Under Stalin's Shadow: Shostakovich – Symphonies Nos. 6 & 7; Incidental Music to

Under Stalin's Shadow: Shostakovich – Symphonies Nos. 6 & 7; Incidental Music to "King Lear"

by Andris NelsonsAndris Nelsons

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Overview

You don't have to speculate as to whether Latvian conductor Andris Nelsons' interpretations of Shostakovich have been shaped by his having grown up in the Soviet Union; he has said himself that they are. And you can get a start on understanding how with this excellent release, part of a complete Shostakovich cycle by Nelsons and the Boston Symphony Orchestra. If you're not going for the whole cycle immediately, you might well pick this album to start. It contains one offbeat symphony and one of the big epoch-makers, together with some lesser-known orchestral works, and each piece comes alive. The title "Under Stalin's Shadow" applies to Nelsons' entire series, and it's more applicable to some works than to others. It might work for the "Symphony No. 6 in B minor, Op. 54," a light, quirky, rather sardonic work from 1939. It was written after Shostakovich had been condemned by Joseph Stalin in 1936 and had rehabilitated himself with the "Symphony No. 5 in D minor, Op. 47." The "Symphony No. 6," the composer said, was intended to convey moods of "spring, joy, youth," but it is anything but neoclassic with its odd shape and its mood of jibe, beautifully brought out by Nelsons and the BSO. In the "Symphony No. 7 in C major, Op. 60 (Leningrad)," Shostakovich was not under Stalin's shadow but, for once, on his side: the symphony is the 20th century's great response to war, with its ominous first-movement march of advancing Germans. Sample this to hear how the great sweep of Shostakovich's more epic works ought to be done. The slow movement of this work is profound, and existential in this performance. There are plenty of chances for the BSO to show off their high level of playing under Nelsons in the "Festive Overture, Op. 96," a fine barn burner of a work. If you hadn't seen the title or heard the work before, you'd be hard pressed to identify the subject matter of the often jaunty "King Lear suite, Op. 58a," but it somehow adds balance to the program. The recordings, from Boston's Symphony Hall, are designated as live, but no live audience is present; the use of the hall's distinctive acoustic is beautifully in sync with the program. A major Shostakovich release.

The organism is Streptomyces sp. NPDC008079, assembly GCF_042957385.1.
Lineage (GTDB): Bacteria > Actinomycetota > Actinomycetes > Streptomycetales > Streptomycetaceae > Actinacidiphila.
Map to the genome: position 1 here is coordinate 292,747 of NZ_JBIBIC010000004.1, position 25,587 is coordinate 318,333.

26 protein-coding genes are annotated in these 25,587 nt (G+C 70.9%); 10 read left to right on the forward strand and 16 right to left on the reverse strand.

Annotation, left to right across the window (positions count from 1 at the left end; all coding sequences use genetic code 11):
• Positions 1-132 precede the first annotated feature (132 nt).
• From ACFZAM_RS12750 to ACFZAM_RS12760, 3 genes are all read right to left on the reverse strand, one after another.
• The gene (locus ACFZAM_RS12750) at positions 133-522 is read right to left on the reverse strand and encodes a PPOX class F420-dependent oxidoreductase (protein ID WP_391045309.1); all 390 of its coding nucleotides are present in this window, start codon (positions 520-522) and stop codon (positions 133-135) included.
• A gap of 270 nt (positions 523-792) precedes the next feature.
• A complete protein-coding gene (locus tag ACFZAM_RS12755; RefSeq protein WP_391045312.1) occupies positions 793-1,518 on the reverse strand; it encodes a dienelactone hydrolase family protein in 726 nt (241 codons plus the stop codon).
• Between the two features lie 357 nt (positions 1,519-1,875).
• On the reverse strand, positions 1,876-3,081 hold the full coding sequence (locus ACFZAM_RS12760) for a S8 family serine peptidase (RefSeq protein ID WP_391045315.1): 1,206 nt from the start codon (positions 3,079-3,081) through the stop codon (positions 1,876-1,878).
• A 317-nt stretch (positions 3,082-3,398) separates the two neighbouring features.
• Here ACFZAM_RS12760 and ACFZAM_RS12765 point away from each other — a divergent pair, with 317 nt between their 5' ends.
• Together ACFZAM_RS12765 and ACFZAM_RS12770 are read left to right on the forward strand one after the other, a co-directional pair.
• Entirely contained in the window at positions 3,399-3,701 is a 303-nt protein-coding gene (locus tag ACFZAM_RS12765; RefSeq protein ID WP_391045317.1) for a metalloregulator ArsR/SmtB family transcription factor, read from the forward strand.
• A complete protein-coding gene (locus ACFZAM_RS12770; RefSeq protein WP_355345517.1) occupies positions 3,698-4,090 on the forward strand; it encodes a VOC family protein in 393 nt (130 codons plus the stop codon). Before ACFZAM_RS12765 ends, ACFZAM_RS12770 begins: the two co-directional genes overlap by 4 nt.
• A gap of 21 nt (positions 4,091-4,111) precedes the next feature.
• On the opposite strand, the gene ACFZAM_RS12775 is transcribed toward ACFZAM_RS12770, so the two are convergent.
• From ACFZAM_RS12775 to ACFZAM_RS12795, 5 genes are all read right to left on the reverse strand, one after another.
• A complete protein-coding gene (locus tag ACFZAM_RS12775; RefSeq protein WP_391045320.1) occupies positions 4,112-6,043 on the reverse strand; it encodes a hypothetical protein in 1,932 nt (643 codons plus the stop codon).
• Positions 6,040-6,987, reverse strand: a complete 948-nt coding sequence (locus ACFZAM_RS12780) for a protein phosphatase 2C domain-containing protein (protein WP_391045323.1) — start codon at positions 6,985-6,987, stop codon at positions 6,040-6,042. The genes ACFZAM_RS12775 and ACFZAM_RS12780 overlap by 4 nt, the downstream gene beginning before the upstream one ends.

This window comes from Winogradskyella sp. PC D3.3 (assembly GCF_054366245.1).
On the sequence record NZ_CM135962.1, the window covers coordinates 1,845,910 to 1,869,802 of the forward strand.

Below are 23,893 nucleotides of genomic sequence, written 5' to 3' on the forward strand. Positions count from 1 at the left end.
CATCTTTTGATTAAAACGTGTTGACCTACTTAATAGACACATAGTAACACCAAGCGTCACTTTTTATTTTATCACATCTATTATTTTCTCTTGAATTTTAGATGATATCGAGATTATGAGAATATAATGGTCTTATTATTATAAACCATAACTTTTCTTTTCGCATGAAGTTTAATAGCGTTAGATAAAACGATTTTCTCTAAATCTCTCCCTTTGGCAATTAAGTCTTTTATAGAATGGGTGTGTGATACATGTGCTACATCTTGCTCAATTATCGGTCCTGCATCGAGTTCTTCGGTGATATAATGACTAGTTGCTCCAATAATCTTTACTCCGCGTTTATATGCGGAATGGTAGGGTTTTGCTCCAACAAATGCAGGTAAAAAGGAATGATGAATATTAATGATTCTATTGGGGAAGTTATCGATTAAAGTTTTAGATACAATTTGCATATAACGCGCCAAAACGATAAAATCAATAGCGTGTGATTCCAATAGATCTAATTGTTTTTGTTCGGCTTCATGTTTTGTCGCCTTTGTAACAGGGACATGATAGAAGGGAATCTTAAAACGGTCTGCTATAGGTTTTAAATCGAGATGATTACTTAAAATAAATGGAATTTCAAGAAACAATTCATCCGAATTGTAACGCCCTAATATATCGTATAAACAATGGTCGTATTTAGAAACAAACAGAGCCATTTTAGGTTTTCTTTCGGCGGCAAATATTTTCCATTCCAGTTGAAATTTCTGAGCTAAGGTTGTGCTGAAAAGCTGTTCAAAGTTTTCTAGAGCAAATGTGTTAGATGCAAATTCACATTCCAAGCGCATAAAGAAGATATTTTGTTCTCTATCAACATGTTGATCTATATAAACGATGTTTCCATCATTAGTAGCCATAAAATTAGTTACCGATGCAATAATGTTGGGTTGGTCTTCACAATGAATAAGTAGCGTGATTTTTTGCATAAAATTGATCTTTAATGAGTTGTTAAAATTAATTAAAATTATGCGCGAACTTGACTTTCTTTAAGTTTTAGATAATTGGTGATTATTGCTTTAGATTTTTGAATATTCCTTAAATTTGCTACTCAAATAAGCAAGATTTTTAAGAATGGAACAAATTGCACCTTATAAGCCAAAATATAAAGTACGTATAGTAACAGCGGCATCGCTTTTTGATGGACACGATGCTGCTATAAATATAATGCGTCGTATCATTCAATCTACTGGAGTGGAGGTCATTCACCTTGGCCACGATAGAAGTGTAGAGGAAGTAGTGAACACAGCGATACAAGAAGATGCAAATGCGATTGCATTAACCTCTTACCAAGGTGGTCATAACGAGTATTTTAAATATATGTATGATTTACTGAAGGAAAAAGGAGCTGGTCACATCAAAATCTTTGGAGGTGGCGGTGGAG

Product Details

Release Date: 02/22/2019
Label: Deutsche Grammophon
UPC: 0028948367283
catalogNumber: 002967402
Rank: 83333

Tracks

  1. Symphony No. 7 in C major (Leningrad), Op. 60
  2. Festive Overture, for orchestra in A major, Op. 96
  3. King Lear, incidental music, Op. 58a: March
  4. King Lear, incidental music, Op. 58a: Fanfare No. 5
  5. King Lear, incidental music, Op. 58a: The Military Camp
  6. King Lear, incidental music, Op. 58a: The Blinding of Gloucester
  7. King Lear, incidental music, Op. 58a: Fanfare No. 2
  8. King Lear, incidental music, Op. 58a: Scene on the Steppe
  9. King Lear, incidental music, Op. 58a: Approach of the Storm
  10. King Lear, incidental music, Op. 58a: Fanfare No. 4
  11. King Lear, incidental music, Op. 58a: Return from the Hunt
  12. King Lear, incidental music, Op. 58a: Fanfare No. 1
  13. King Lear, incidental music, Op. 58a: Introduction and Ballad of Cordelia
  14. Symphony No. 6 in B minor, Op. 54

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